Don't Shoot by David M. Kennedy
One Man, A Street Fellowship, and the End of Violence in Inner-City America

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Synopsis

Gang- and drug-related inner-city violence, with its attendant epidemic of incarceration, is the defining crime problem in our country. In some neighborhoods in America, one out of every two hundred young black men is shot to death every year, and few initiatives of government and law enforcement have made much difference. But when David Kennedy, a self-taught and then-unknown criminologist, engineered the "Boston Miracle" in the mid-1990s, he pointed the way toward what few had imagined: a solution. Don't Shoot tells the story of Kennedy's long journey. Riding with beat cops, hanging with gang members, and stoop-sitting with grandmothers, Kennedy found that all parties misunderstood each other, caught in a spiral of racialized anger and distrust. He envisioned an approach in which everyone-gang members, cops, and community members-comes together in what is essentially a huge intervention. Offenders are told that the violence must stop, that even the cops want them to stay alive and out of prison, and that even their families support swift law enforcement if the violence continues. In city after city, the same miracle has followed: violence plummets, drug markets dry up, and the relationship between the police and the community is reset. This is a landmark book, chronicling a paradigm shift in how we address one of America's most shameful social problems. A riveting, page-turning read, it combines the street vérité of The Wire, the social science of Gang Leader for a Day, and the moral urgency and personal journey of Fist Stick Knife Gun. But unlike anybody else, Kennedy shows that there could be an end in sight.
 

About David M. Kennedy

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David M. Kennedy is the director of the Center for Crime Prevention and Control and a professor of criminal justice at John Jay College. Kennedy has received two Webber Seavey awards from the International Association of Chiefs of Police, two Innovations in American Government awards from the Kennedy School of Government, and a Herman Goldstein Problem-Oriented Policing Award. His work has been used as a model or source for safety and drug intervention initiatives by the Clinton and Bush administrations, and by the Bureau of Justice. Kennedy lives in Brooklyn, New York.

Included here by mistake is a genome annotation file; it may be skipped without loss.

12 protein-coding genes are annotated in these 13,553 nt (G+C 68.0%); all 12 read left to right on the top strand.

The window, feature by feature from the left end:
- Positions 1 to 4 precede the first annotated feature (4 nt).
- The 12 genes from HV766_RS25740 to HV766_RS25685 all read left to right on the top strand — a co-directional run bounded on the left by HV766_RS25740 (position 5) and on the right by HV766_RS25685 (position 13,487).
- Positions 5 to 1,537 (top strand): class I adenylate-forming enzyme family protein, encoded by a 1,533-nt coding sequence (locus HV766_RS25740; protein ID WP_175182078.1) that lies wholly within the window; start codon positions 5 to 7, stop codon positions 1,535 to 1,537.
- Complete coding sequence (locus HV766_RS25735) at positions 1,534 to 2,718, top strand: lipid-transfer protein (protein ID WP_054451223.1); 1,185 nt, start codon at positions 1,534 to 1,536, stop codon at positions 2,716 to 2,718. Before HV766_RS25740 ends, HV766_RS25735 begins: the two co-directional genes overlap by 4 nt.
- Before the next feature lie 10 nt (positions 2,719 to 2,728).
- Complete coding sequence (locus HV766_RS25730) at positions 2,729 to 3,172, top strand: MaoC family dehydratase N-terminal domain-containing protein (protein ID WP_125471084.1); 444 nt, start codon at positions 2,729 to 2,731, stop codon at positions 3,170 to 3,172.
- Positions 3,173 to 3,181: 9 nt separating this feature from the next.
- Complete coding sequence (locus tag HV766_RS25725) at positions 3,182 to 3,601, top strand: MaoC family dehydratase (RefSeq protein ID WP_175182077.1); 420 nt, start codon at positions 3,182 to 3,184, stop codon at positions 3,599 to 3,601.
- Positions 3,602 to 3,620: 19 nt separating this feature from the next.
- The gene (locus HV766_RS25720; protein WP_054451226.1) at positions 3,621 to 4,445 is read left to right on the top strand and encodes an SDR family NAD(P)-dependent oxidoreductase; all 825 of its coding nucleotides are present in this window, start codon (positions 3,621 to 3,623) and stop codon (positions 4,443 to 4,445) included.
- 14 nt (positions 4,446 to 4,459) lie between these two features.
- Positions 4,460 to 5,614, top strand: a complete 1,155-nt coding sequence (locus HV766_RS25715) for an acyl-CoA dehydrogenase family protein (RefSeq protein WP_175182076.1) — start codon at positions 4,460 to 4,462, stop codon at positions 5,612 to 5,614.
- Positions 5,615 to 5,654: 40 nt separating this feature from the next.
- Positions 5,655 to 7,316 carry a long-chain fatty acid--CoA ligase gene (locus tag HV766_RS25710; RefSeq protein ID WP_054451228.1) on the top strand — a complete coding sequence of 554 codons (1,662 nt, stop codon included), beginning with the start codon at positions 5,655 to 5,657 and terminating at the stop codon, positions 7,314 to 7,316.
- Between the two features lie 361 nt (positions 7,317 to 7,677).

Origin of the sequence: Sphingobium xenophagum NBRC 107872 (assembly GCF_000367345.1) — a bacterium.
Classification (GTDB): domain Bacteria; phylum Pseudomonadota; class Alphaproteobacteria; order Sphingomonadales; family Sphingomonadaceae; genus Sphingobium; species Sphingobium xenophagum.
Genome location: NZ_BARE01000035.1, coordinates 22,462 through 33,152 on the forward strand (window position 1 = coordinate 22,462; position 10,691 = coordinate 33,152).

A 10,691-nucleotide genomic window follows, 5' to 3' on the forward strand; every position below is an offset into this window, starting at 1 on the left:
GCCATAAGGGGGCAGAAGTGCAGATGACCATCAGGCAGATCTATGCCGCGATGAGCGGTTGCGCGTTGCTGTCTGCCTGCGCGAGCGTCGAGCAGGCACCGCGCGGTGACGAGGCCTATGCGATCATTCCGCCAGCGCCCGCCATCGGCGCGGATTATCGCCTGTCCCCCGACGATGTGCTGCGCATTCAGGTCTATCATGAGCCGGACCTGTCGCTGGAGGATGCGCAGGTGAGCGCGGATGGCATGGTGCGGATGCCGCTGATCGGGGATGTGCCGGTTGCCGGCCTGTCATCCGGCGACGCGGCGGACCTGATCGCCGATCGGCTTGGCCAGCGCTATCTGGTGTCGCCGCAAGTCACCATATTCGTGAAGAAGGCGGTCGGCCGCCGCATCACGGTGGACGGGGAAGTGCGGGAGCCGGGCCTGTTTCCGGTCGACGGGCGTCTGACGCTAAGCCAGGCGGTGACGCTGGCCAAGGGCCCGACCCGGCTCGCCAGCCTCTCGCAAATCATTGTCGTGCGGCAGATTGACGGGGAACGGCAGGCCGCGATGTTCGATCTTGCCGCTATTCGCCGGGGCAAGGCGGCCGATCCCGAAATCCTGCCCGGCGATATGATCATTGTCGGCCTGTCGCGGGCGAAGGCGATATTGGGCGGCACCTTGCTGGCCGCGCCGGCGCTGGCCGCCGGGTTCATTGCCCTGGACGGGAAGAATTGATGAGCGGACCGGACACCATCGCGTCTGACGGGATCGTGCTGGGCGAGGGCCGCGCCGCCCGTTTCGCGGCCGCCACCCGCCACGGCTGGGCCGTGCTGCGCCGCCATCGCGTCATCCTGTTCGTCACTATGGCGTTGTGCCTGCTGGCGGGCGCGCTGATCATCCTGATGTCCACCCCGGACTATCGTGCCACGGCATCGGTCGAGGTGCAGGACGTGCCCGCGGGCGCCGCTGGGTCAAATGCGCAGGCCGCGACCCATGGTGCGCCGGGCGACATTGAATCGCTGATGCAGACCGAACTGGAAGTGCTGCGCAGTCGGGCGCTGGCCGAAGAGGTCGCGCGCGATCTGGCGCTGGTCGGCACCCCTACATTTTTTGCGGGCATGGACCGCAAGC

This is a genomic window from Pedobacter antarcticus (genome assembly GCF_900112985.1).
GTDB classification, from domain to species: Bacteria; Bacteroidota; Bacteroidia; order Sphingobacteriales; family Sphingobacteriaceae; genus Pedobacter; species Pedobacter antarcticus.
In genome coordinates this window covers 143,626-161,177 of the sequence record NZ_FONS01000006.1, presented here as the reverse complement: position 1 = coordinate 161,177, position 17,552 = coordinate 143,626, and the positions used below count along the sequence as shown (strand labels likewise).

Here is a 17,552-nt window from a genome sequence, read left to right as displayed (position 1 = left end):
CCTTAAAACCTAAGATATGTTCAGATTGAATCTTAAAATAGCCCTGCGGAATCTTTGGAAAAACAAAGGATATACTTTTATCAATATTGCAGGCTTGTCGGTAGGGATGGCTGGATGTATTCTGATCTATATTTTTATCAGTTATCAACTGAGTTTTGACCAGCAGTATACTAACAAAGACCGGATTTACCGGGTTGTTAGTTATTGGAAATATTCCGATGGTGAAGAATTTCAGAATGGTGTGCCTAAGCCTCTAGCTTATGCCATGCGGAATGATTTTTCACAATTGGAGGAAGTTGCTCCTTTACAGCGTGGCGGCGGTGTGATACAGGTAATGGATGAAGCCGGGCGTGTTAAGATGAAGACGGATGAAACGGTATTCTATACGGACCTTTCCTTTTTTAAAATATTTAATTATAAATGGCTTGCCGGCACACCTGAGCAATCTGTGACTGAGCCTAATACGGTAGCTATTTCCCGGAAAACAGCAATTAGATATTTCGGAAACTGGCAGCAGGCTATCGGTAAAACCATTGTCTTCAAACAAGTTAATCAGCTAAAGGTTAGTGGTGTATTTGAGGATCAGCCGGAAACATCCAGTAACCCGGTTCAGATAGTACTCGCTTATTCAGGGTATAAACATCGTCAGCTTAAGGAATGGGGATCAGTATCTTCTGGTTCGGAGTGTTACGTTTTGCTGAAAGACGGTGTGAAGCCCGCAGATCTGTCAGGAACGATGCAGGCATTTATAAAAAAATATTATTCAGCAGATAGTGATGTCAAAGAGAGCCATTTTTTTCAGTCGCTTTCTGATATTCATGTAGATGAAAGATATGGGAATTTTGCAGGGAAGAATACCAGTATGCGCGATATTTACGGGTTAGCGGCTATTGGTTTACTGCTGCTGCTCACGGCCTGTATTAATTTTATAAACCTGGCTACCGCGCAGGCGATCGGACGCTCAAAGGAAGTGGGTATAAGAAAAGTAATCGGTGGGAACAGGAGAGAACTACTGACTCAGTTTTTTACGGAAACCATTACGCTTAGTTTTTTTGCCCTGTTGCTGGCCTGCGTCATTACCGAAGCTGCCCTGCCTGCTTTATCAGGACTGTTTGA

Published October 4, 2011 by Bloomsbury USA. 318 pages
Genres: Political & Social Sciences, Education & Reference, Crime. Non-fiction

Unrated Critic Reviews for Don't Shoot

Kirkus Reviews

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Kennedy and a few key colleagues launched what became known as the Boston Miracle (a name not sanctioned by Kennedy, who emphasized that hard work, rather than divine intervention, created the results).

Aug 15 2011 | Read Full Review of Don't Shoot: One Man, A Stree...

Publishers Weekly

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In a matter-of-fact, street-smart style, coming from years of working with police officers, gang members, and community workers in some of America's most dangerous neighborhoods, Kennedy, professor at the John Jay College of Criminal Justice, explains his remarkably effective strategies for comba...

Jul 04 2011 | Read Full Review of Don't Shoot: One Man, A Stree...

The Wall Street Journal

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Mr. Kennedy is indeed an academic—before teaching at John Jay he did crime-prevention research at Harvard's Kennedy School—but for more than 25 years he has gone out with police officers on some of America's meanest streets.

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The Wall Street Journal

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By all means, bring the full weight of the criminal justice system down on the most violent and incorrigible wrong-doers.

Nov 29 2011 | Read Full Review of Don't Shoot: One Man, A Stree...

The Washington Post

In the world of after-Ferguson (and after Eric Garner and Tamir Rice and all the rest), as we debate the harm done by police — which is real and must be corrected — Leovy focuses on the harms that come from those things undone by police.

Feb 21 2015 | Read Full Review of Don't Shoot: One Man, A Stree...

Review (Barnes & Noble)

The program Kennedy created in response involved calling them into forums with police and a host of community workers and social service providers.

Oct 31 2011 | Read Full Review of Don't Shoot: One Man, A Stree...

Daily Kos

- Schmidting in the Punch Bowl - verb - Committing an unexpected and underhanded political act intended to "spoil the party."

Dec 04 2012 | Read Full Review of Don't Shoot: One Man, A Stree...

Criminal Law and Criminal Justice Books

Knowledgeable gang officers and streetworkers revealed that disagreements among certain members of rival gangs led to shootings, which then triggered vendetta shootings among other members of each gang.

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